Seeking Gold in the Myths of Self-Reported Weight

The Alchemist in Search of the Philosophers StoneAcross four millenia, alchemists sought to purify common materials and transform them into gold. In a possibly similar quest, Zachary Ward and Steven Gortmaker wish to assure us they have a reliable method for correcting the errors in data on self-reported height and weight. In other words, it’s no big deal if we don’t have actual measurements of height and weight in studying obesity. They can transform self-reports into something that’s just as good.

Katherine Flegal, Barry Grubard, and John Ioannidis beg to differ. Last year, they wrote:

“The suggested method has little effect on misclassification, can introduce new errors, and could magnify errors associated with factors, such as age, race, educational level, or other characteristics. State-level estimates and projections of obesity prevalence from values adjusted by this method may be incorrect.”

Can We Decode the Fibs People Tell About Height and Weight?

It’s a fact. People tell fibs about their height and weight. Extra height is desirable characteristic. So self-reports of height come out higher than reality. Even a president might fudge on self-reported height.

But extra weight is not so desirable in our fat-phobic culture. So those self-reports run low.

Back in 2019, Ward and colleagues published a paper in the New England Journal of Medicine. In that paper, they claimed they had methods to fix all of this. Their methods “correct for self-reporting bias,” they wrote.

Flegal and colleagues had doubts, though. So they published an analysis of a large data set with both self-reported and measured height and weight. They tested the ability of Ward’s method and found that it fixed some errors, but added new ones. This reminds us of the old maxim of garbage in, garbage out.

From there we have an exchange of responses from Ward and Flegal. Ward says he’s offering a method that “demonstrably” improves BMI estimated from self-reports. Flegal replies that Ward has “no evidence” of “any net improvement.”

The Alchemy of Self-Reports

The core problem here is that different people fib about height and weight in different ways, for different reasons. The misreporting and the reasons for it are invisible unless we have actual measurements.

This is a problem in obesity and nutrition research. It’s tough to get actual measures of height, weight, diet, and exercise. But self-reports make lousy substitutes.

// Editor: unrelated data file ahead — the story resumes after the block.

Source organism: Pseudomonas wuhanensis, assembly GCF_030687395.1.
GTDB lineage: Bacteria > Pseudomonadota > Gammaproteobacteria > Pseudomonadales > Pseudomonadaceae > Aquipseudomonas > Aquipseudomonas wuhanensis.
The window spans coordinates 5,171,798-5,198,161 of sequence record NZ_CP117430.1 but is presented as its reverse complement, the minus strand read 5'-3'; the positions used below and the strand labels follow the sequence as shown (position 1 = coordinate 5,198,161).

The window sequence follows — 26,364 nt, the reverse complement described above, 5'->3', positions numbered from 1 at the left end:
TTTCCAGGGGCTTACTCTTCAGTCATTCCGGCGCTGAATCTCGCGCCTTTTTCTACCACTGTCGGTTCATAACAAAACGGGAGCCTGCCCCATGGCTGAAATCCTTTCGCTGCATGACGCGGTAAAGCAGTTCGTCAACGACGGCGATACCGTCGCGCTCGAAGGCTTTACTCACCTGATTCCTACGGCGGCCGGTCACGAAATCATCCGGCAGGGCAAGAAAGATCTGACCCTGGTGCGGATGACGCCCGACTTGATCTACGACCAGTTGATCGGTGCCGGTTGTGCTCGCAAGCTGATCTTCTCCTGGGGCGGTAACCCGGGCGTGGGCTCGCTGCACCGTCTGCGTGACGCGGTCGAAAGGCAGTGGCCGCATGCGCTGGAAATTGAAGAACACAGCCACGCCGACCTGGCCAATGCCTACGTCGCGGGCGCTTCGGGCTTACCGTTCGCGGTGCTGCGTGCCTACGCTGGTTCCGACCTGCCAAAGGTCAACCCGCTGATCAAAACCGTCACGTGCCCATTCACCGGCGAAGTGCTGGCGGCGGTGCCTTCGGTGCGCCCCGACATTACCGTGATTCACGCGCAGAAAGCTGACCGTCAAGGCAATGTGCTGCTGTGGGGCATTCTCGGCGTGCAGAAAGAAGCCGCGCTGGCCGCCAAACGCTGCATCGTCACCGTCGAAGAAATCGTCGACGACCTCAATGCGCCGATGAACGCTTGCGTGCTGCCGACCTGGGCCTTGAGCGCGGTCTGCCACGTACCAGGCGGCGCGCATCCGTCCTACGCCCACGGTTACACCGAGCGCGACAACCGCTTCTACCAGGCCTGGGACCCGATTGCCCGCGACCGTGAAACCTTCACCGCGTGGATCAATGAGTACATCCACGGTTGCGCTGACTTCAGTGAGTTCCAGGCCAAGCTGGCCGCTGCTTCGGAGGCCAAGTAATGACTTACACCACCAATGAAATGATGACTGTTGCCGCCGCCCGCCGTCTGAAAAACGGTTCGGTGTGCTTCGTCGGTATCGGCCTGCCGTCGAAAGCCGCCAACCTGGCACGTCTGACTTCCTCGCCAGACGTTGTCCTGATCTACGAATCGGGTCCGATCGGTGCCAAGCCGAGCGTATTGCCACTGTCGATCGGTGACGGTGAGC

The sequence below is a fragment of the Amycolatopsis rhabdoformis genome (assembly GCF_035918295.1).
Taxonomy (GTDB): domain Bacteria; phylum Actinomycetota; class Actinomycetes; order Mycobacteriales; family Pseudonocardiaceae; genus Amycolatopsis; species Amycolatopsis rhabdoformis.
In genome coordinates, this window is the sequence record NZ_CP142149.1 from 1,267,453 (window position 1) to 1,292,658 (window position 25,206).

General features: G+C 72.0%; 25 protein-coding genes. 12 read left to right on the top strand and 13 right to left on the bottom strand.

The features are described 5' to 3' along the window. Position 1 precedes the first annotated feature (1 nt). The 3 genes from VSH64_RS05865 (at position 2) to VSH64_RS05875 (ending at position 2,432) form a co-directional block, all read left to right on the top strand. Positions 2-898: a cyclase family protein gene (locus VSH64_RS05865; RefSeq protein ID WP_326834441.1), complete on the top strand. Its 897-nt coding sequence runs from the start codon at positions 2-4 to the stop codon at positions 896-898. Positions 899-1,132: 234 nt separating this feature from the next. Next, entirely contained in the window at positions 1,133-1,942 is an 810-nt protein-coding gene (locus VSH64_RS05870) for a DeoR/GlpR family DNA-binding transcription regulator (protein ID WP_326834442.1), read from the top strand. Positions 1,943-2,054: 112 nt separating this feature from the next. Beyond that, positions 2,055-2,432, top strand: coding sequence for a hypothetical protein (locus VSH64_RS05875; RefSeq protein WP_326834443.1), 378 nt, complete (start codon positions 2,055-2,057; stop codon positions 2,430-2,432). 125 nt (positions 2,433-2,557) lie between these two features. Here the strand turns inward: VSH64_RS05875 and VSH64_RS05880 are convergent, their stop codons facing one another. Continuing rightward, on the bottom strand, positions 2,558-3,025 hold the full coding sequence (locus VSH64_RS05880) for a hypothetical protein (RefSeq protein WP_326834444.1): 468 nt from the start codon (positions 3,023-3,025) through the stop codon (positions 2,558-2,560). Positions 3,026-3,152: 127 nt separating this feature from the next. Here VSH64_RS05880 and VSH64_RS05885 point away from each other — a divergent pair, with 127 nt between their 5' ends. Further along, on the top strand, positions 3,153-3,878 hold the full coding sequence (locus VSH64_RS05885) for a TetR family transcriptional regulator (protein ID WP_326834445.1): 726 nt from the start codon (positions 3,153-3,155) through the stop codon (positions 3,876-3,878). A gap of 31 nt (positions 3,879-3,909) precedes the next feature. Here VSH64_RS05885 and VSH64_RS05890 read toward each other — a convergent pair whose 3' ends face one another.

Alchemists never did get gold from base metals. When people claim to have “methods” to make unreliable self-reports into good measures of obesity, it sounds a lot like alchemy.

Click here for Ward’s original publication in NEJM, here for Flegal’s analysis of the method in it, here for Ward’s dispute of that analysis, and here for Flegal’s reply.

The Alchemist in Search of the Philosophers Stone, painting by Joseph Wright of Derby / WikiArt

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January 31, 2022

2 Responses to “Seeking Gold in the Myths of Self-Reported Weight”

  1. February 02, 2022 at 6:51 pm, Katherine Flegal said:

    For anyone interested in further consideration of self-reported vs. measured weight and height, we also published a paper several years ago showing how self-reported BMI can lead to bias. In fact the bias can be such as to actually reverse the direction of a hazard ratio: Flegal KM, Kit BK, Graubard BI. 2018. Bias in Hazard Ratios Arising From Misclassification According to Self-Reported Weight and Height in Observational Studies of Body Mass Index and Mortality. Am J Epidemiol 187: 125-34

    A common (very common!) error is to assert that because the correlation between measured vs reported BMI is characteristically high, around 0.97, that means that there is good agreement. Bland and Altman in 1986 already discussed why correlation is not a measure of agreement, but this gets widely ignored. However, the article by Rimm et al showing a .97 correlation between measured weight and reported weight also shows a misclassification into quintiles of almost 50%, nicely illustrating the point that a high correlation does not indicate good agreement.

  2. February 04, 2022 at 2:14 pm, Katherine Flegal said:

    The underlying problem is that the errors in self-reported weight and height are systematic and vary with the true values. Someone who is 6’5″ is less likely to overreport height than someone who is 5’11”. Someone who weighs 250 lbs is likely to underreport weight more than someone who weighs 130 lbs, and someone whose weight is very low is not unlikely to overreport their weight. As a result, it’s fairly easy to estimate self-reported weight and height from measured weight and height, but very difficult to estimate measured weight and height from self-reported.